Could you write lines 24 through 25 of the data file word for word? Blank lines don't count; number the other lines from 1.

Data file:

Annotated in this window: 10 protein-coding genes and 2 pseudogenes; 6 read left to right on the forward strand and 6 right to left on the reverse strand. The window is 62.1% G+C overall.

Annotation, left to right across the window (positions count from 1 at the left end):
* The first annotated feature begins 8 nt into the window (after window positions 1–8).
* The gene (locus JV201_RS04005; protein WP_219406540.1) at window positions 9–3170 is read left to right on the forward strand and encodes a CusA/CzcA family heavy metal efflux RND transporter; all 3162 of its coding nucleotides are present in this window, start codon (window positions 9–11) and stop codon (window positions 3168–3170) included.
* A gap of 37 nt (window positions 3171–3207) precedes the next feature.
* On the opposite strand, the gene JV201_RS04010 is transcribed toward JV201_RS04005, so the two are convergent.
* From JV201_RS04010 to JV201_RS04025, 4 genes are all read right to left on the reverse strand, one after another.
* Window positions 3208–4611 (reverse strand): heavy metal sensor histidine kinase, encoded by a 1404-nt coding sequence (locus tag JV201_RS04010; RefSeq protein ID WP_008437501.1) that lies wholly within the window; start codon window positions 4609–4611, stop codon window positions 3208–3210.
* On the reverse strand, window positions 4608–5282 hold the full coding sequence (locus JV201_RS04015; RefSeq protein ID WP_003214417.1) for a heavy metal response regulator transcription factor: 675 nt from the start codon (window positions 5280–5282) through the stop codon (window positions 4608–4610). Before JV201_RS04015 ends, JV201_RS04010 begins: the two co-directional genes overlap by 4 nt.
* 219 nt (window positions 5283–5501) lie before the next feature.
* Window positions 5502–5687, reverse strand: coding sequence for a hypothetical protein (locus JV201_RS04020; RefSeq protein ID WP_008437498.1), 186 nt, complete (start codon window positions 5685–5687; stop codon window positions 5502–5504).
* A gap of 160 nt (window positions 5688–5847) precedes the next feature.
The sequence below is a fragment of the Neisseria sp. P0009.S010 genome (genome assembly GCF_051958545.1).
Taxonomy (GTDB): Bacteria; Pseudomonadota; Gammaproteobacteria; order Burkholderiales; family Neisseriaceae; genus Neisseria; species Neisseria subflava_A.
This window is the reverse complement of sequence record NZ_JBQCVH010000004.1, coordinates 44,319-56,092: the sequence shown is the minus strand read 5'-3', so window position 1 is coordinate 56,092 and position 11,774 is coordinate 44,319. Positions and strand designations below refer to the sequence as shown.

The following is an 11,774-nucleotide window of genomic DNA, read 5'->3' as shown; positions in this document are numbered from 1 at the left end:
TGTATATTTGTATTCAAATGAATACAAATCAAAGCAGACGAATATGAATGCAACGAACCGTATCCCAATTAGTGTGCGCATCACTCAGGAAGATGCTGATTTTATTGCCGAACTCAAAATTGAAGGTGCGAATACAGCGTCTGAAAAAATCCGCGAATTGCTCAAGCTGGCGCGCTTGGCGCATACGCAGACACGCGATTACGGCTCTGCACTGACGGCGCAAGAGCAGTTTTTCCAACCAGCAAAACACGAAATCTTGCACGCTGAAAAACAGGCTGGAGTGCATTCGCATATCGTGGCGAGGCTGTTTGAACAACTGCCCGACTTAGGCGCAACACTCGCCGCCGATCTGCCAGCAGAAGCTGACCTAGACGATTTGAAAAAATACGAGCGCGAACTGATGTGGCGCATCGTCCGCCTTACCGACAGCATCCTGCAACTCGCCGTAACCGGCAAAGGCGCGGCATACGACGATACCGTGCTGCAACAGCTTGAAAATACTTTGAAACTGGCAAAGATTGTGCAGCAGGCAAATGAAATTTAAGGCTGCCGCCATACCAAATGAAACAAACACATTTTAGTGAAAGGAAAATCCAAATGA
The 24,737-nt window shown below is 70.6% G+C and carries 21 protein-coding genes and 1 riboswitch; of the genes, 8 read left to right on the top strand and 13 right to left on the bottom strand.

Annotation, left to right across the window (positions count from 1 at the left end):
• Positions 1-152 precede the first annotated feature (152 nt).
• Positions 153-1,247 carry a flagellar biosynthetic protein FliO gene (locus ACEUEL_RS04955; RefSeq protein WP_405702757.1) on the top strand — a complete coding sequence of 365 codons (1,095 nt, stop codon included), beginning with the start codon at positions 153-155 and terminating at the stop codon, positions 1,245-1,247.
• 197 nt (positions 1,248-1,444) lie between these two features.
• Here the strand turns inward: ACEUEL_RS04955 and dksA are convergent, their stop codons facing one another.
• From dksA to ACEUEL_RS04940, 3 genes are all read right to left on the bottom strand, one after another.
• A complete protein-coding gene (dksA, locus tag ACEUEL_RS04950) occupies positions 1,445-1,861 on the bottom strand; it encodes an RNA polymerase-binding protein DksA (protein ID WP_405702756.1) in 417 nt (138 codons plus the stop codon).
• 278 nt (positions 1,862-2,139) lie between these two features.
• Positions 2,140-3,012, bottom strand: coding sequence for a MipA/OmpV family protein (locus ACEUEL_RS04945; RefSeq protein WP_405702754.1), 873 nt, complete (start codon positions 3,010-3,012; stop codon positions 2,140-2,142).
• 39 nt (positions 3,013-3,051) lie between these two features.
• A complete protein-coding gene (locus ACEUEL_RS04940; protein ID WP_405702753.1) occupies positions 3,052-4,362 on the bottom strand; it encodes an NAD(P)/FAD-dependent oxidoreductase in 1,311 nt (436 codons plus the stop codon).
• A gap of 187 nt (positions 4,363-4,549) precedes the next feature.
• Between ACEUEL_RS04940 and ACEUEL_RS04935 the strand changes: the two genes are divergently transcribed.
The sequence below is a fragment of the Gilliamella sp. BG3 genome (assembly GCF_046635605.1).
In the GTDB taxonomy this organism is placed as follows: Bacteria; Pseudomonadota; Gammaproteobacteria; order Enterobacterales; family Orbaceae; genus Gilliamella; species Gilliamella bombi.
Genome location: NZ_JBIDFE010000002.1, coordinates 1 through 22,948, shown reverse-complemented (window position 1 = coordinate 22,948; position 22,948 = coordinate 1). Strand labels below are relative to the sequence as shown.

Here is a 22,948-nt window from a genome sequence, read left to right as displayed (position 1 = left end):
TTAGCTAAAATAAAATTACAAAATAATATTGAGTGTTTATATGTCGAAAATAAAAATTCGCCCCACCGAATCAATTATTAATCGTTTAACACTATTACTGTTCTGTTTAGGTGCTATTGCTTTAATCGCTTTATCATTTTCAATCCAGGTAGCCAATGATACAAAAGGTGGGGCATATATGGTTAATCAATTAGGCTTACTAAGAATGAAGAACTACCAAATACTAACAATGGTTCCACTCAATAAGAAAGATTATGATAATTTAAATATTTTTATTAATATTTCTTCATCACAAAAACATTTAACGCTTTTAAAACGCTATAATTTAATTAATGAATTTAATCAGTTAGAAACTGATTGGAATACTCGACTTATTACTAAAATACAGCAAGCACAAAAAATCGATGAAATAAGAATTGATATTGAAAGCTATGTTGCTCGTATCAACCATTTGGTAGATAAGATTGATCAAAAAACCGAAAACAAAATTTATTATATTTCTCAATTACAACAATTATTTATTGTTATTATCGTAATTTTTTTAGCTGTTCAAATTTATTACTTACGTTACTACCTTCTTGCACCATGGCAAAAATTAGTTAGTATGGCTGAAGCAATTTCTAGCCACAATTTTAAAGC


• From dksA to ACEUEL_RS04940, 3 genes are all read right to left on the bottom strand, one after another.
• A complete protein-coding gene (dksA, locus tag ACEUEL_RS04950) occupies positions 1,445-1,861 on the bottom strand; it encodes an RNA polymerase-binding protein DksA (protein ID WP_405702756.1) in 417 nt (138 codons plus the stop codon).